A Guide to Psychology and its Practice

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Page Contents: When your psychotherapy brings out feelings of infantile vulnerability.                    


I am SO mad right now at my therapist. . . . I don’t FEEL supported. I feel alone and vulnerable. . . . How can a person be expected to share . . . when it seems as if all . . . has been trivialized? Maybe not so much trivialized as ignored or not responded to at all. . . . I really do feel like an infant. . . . When I would need a hug, I bet I wouldn’t get that. If I needed a friend, I wouldn’t get that. If I needed someone to actually care for me, I wouldn’t get that either. . . . I want my psychotherapist to tell me what things mean because it is so hard for me to see them.


So why does the psychotherapist not give hugs, not be a friend, not reveal personal feelings, not give explicit direction? Well, it’s not to be mean; instead, it’s to bring out deep unconscious meaning. In your case, it’s to help you realize that you’re desperate to get a hug, desperate for a friend, desperate to know personal feelings, and desperate for explicit direction.

And why would you be so desperate? Well, most likely, if you had grown up with healthy, ordinary family experiences you would have experienced all of these things—hugs, friendship, personal feelings, guidance and direction—in your own family.

So I can surmise that your desperation reveals that you didn’t get these things in your family. When you say, “I really do feel like an infant,” it means that your mother and father failed you even when you were an infant. When you say, “I don’t FEEL supported. I feel alone and vulnerable,” it means that your father was somehow lacking, perhaps as an alcoholic so lost in his alcohol that he couldn’t support you, or perhaps so preoccupied with his work that he didn’t take time to understand you. When you say, “How can a person be expected to share . . . when it seems as if all . . . has been trivialized? Maybe not so much trivialized as ignored or not responded to at all, ” it means that you can’t be expected to have learned how to share anything with anyone when your own family ignored you because everyone was too preoccupied with hiding their own emotional pain and psychological failures to respond to you.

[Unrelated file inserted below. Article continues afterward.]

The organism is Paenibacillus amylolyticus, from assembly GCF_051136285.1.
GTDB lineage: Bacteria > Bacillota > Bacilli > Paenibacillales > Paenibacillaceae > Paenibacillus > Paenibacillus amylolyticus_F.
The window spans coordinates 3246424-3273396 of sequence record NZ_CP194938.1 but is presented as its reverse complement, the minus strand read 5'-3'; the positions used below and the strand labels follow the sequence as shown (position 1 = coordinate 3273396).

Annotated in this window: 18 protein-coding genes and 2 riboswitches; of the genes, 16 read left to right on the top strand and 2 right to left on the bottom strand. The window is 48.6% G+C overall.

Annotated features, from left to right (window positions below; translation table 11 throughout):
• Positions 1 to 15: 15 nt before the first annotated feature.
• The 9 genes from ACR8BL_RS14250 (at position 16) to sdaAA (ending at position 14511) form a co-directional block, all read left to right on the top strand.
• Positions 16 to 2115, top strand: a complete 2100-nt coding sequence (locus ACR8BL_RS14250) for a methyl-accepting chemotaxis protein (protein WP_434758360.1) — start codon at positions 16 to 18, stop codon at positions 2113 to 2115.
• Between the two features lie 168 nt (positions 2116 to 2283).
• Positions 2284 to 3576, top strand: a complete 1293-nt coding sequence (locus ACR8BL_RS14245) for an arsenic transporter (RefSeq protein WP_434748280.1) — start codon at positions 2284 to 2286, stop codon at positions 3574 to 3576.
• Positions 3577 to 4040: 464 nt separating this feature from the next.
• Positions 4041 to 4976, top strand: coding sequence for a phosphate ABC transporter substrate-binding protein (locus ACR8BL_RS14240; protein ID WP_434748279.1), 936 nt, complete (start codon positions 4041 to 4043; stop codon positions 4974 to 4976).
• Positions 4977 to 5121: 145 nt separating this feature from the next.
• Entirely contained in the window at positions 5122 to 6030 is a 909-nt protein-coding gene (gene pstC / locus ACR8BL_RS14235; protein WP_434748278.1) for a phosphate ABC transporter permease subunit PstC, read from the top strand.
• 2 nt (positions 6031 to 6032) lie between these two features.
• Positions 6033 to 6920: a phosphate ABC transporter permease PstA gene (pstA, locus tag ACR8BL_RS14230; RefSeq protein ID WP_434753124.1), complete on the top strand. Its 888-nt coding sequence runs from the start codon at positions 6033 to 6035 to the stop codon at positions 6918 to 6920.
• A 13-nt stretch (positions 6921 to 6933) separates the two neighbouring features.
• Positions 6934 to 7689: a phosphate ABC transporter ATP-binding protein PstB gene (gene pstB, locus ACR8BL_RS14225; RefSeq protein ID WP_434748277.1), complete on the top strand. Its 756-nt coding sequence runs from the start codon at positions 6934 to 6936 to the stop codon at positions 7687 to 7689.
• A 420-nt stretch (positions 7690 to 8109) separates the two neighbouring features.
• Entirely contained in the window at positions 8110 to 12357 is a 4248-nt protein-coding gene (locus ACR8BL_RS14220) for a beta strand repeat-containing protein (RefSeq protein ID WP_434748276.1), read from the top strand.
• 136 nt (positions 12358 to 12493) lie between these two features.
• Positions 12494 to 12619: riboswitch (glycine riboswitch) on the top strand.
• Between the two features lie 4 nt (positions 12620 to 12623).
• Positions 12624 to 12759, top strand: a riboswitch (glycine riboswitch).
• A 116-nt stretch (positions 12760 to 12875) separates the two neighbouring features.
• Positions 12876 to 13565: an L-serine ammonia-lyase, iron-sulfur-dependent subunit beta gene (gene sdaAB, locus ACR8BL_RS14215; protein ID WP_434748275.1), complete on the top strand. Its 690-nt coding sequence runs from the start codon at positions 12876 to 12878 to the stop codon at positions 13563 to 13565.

Hence you say, “I want my psychotherapist to tell me what things mean because it is so hard for me to see them.” Well, that’s what you wanted from your father, for example, isn’t it? There’s a lot of pain and tears in that sentence. But the fact is, a psychotherapist can’t just “tell” you anything unless you first express yourself. Psychotherapy is not simply an intellectual process. It’s necessary for you to feel the pain. It’s necessary for you to feel that pain deep and raw right in your heart. Then it’s necessary for you to express that pain right in the psychotherapy itself. You couldn’t feel the pain in your family because no one would listen to you and help you deal with it, and so, not knowing what to do with the pain, you didn’t feel safe to express it. So, if it’s going to be real and emotional, it’s now necessary for you to feel the pain with your psychotherapist. That’s why psychotherapy involves more than just talking about the details and facts; you must experience the facts. You must enter into the process. You can hide details, but you can’t hide process. Like it or not, the process of the unconscious leaks out through all your behavior. It will seem that your psychotherapist is being mean to you—that is, doing to you what your father or mother did to you all your life—when really your psychotherapist is bringing out the truth about your family.

Furthermore, when you recognize that truth about your family, and feel it in your heart—not to blame anyone, but to be emotionally honest so that you can eventually forgive everyone—then you will stop blaming yourself in an unconscious attempt to earn your family’s acceptance.

In the mean time, go ahead and let your anger out at your psychotherapist, because then you will find that you want to blame your psychchotherapist as part of the false belief that, in order to alleviate your emtional hurt, you must change the behavior of those who hurt you. But blaming others only poisons your own heart. So, instead of falling into blame because of what you’re feeling, seek to understand the meaning of your feelings. Speak about them in the psychotherapy itself so your psychotherapist can help you recognize and understand the unconscious origns of the deep emotional pain behind your anger. Then, when your anger has been resolved, you will able to live honestly, without blaming anyone.


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Raymond Lloyd Richmond, Ph.D.
San Francisco




A Guide to Psychology and its Practice



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San Francisco


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